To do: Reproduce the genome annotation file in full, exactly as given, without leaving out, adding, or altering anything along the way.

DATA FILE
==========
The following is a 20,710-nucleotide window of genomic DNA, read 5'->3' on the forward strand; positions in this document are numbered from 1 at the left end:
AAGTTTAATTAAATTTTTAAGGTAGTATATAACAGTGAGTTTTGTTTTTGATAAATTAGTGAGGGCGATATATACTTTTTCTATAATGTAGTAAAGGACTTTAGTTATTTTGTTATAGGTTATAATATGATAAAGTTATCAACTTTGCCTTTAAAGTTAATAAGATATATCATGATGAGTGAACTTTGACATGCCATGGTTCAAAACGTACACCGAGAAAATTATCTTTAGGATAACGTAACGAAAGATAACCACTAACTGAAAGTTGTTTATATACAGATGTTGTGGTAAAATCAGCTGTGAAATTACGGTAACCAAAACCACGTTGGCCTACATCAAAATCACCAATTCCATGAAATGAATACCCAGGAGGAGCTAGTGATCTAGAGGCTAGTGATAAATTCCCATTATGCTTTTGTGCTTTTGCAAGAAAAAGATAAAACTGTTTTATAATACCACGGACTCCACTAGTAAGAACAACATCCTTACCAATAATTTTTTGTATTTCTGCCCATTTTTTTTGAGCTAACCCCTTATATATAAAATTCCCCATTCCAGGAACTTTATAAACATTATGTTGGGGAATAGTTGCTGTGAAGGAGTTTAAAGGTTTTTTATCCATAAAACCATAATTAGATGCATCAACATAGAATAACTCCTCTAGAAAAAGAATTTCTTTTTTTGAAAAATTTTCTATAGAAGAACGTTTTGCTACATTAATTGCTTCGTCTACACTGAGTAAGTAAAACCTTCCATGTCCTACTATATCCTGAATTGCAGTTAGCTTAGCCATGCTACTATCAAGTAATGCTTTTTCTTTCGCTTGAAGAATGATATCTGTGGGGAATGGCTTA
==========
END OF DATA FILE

The following is a 20,710-nucleotide window of genomic DNA, read 5'->3' on the forward strand; positions in this document are numbered from 1 at the left end:
AAGTTTAATTAAATTTTTAAGGTAGTATATAACAGTGAGTTTTGTTTTTGATAAATTAGTGAGGGCGATATATACTTTTTCTATAATGTAGTAAAGGACTTTAGTTATTTTGTTATAGGTTATAATATGATAAAGTTATCAACTTTGCCTTTAAAGTTAATAAGATATATCATGATGAGTGAACTTTGACATGCCATGGTTCAAAACGTACACCGAGAAAATTATCTTTAGGATAACGTAACGAAAGATAACCACTAACTGAAAGTTGTTTATATACAGATGTTGTGGTAAAATCAGCTGTGAAATTACGGTAACCAAAACCACGTTGGCCTACATCAAAATCACCAATTCCATGAAATGAATACCCAGGAGGAGCTAGTGATCTAGAGGCTAGTGATAAATTCCCATTATGCTTTTGTGCTTTTGCAAGAAAAAGATAAAACTGTTTTATAATACCACGGACTCCACTAGTAAGAACAACATCCTTACCAATAATTTTTTGTATTTCTGCCCATTTTTTTTGAGCTAACCCCTTATATATAAAATTCCCCATTCCAGGAACTTTATAAACATTATGTTGGGGAATAGTTGCTGTGAAGGAGTTTAAAGGTTTTTTATCCATAAAACCATAATTAGATGCATCAACATAGAATAACTCCTCTAGAAAAAGAATTTCTTTTTTTGAAAAATTTTCTATAGAAGAACGTTTTGCTACATTAATTGCTTCGTCTACACTGAGTAAGTAAAACCTTCCATGTCCTACTATATCCTGAATTGCAGTTAGCTTAGCCATGCTACTATCAAGTAATGCTTTTTCTTTCGCTTGAAGAATGATATCTGTGGGGAATGGCTTA